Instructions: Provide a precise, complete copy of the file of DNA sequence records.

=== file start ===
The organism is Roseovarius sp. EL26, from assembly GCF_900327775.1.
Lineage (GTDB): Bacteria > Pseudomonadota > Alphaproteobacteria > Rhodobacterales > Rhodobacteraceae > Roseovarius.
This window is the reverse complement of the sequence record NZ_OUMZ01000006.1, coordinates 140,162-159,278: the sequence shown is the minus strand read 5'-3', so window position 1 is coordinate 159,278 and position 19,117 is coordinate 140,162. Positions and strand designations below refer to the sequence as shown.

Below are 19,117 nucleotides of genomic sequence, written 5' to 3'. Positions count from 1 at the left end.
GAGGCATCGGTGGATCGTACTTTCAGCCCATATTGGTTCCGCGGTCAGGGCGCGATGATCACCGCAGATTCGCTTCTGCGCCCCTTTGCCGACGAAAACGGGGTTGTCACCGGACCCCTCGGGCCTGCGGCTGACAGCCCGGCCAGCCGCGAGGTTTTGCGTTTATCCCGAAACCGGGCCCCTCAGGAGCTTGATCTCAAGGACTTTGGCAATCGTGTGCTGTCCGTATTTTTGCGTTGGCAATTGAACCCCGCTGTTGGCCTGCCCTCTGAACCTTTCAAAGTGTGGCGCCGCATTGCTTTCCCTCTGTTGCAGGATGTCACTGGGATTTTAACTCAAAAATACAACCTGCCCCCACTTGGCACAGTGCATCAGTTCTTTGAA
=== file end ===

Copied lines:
The organism is Roseovarius sp. EL26, from assembly GCF_900327775.1.
Lineage (GTDB): Bacteria > Pseudomonadota > Alphaproteobacteria > Rhodobacterales > Rhodobacteraceae > Roseovarius.
This window is the reverse complement of the sequence record NZ_OUMZ01000006.1, coordinates 140,162-159,278: the sequence shown is the minus strand read 5'-3', so window position 1 is coordinate 159,278 and position 19,117 is coordinate 140,162. Positions and strand designations below refer to the sequence as shown.

Below are 19,117 nucleotides of genomic sequence, written 5' to 3'. Positions count from 1 at the left end.
GAGGCATCGGTGGATCGTACTTTCAGCCCATATTGGTTCCGCGGTCAGGGCGCGATGATCACCGCAGATTCGCTTCTGCGCCCCTTTGCCGACGAAAACGGGGTTGTCACCGGACCCCTCGGGCCTGCGGCTGACAGCCCGGCCAGCCGCGAGGTTTTGCGTTTATCCCGAAACCGGGCCCCTCAGGAGCTTGATCTCAAGGACTTTGGCAATCGTGTGCTGTCCGTATTTTTGCGTTGGCAATTGAACCCCGCTGTTGGCCTGCCCTCTGAACCTTTCAAAGTGTGGCGCCGCATTGCTTTCCCTCTGTTGCAGGATGTCACTGGGATTTTAACTCAAAAATACAACCTGCCCCCACTTGGCACAGTGCATCAGTTCTTTGAA